Alexandria parents are up in arms over a staffing crisis within Alexandria City Public Schools.
Kelly Organek says that her ninth-grade son at Alexandria City High School’s Minnie Howard campus hasn’t had a geometry teacher since school started in August and that he only recently got a new biology teacher.
“We are in a staffing crisis that is not okay for our children,” Organek testified to the School Board last Thursday night (Oct 5). “Since August 21, my son has had to teach himself biology and geometry. We have no way to know if he’s learning the material.”
ACPS staff also provided an update on staffing woes. The school system currently has 55 central office vacancies, as well as more than 100 licensed and non-licensed school-based positions. Just how many teachers are needed is not clear, and ALXnow is awaiting a more comprehensive breakdown of ACPS staffing needs.
“We’re at a point now where people are just looking for bodies to put in classrooms and that makes me so sad,” said Board Member Meagan Alderton. “I think the people on the ground, the HR (human resources) folks, have got to do the work.”
The ACPS employment page lists dozens of vacant positions, including high school science, math and history teacher jobs.
“We do know that the last couple of years have been very challenging for all of our staff,” Superintendent Melanie Kay-Wyatt said.
Margaret Browne, the ACPS director of recruitment and retention, said she is working on streamlining the onboarding process so that applicants can start work faster. She also said that ACPS advertised positions on radio stations, television, newspapers and online media, and that she and her staff conducted 13 job fairs in-house and traveled to 40 career fairs around the country last school year, including to Puerto Rico.
“I anticipated that we were going to do a large number of events last year and I’m ready to set a new record (for job fairs),” Browne said. “We’ll go down the Eastern Seaboard. This time we are going west and we’ll also do Puerto Rico again.”
The school system is also short 15 bus drivers and is offering an additional 5% raise for drivers over the course of the next three years.
Browne said that ACPS will also focus on marketing to people switching careers within associations and military organizations.
David Paladin Fernandez has been an ACPS 6th and 8th grade general education teacher for eight years. He said that his salary has been frozen half that time, and that due to an impasse over collective bargaining that the school system is running short on special education teachers, bus drivers, paraprofessionals, guidance counselors, therapists, audiologists and more positions.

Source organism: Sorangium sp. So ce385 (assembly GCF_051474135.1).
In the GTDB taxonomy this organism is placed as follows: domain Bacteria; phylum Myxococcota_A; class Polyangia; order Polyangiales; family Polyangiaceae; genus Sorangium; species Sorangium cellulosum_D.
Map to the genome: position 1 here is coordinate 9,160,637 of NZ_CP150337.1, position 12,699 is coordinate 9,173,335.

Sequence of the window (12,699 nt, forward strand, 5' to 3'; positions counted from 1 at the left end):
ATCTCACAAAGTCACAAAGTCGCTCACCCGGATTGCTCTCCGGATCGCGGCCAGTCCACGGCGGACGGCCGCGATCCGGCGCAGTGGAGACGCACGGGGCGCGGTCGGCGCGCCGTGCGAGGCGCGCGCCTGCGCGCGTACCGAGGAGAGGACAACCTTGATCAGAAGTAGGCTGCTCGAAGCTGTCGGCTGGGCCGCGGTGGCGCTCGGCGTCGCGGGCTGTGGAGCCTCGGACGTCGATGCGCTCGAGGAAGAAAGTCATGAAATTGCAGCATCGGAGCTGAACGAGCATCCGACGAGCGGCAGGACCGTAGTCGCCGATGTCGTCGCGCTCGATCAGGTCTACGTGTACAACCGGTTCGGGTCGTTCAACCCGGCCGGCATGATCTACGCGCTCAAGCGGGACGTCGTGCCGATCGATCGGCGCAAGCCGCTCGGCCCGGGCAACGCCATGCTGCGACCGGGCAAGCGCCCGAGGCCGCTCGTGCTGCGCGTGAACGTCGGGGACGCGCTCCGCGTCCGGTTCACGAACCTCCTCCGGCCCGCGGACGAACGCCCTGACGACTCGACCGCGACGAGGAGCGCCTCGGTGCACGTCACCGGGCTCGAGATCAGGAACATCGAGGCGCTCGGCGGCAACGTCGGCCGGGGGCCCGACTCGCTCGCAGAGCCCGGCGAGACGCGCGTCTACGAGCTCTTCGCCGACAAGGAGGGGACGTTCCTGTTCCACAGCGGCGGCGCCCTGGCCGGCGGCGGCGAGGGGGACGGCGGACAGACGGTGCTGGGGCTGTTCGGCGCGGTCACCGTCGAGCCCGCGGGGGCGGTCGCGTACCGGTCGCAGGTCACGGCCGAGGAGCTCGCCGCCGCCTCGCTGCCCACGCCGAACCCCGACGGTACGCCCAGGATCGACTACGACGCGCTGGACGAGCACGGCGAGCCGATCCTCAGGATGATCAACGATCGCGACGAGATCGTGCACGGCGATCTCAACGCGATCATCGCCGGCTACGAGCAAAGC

He also brought a red velvet cake to the School Board meeting.
“Our district is facing a staffing crisis like we’ve never seen, and our management would rather spin stories than face the reality that their recruiting and retention efforts are simply not enough,” Fernandez said. “School Board members, tonight you have heard and will hear from a number of Alexandria citizens who have been personally impacted by the decisions ACPS management has made under your watch. These citizens come to you asking, nay demanding that you start holding management accountable because the things that they are saying to the public do not match the actions we see. It’s as ridiculous as offering cake at a School Board meeting.”
Rene Pascal, the acting head of human resources for ACPS, said that teachers should feel incentivized to work for ACPS by paying smaller premiums on their health plans (see graph in above gallery).
Alexandria City High School parent Sarah Schultz said that ACPS is not being transparent on staffing woes.
“We’re asking our children to receive instruction without teachers,” ACPS parent Sarah Schultz told the Board. “We feel strongly that ACPS should not take the stance that online classes are a reasonable substitute for in-person instruction, especially for required courses and question the equity of moving groups of students to online while the rest of the students receive in-person instruction.”
Two ACPS recruitment videos made earlier this year are below.
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Get ready to Shake, Rattle and Roll with this one-of-a-kind, high-octane rockabilly concert experience! Rockabilly Rumble is the all-new, musical experience celebrating the southern rock music that exploded on the scene in the 1950s. Organized by Alexandria City High School Alum and pro-musician Sam C. Jones, this band of world-class performers will have you dancing in your Blue Suede Shoes all night long with songs made famous by Bo Ridley, Carl Perkins, Roy Orbison, Buddy Holly, Johnny Cash, Elvis Presley and more. Relive their most popular hits, along with some forgotten gems. “Rockabilly Rumble” is a dance-worthy, foot stomping evening you’ll never forget!
This show is 21+ only.
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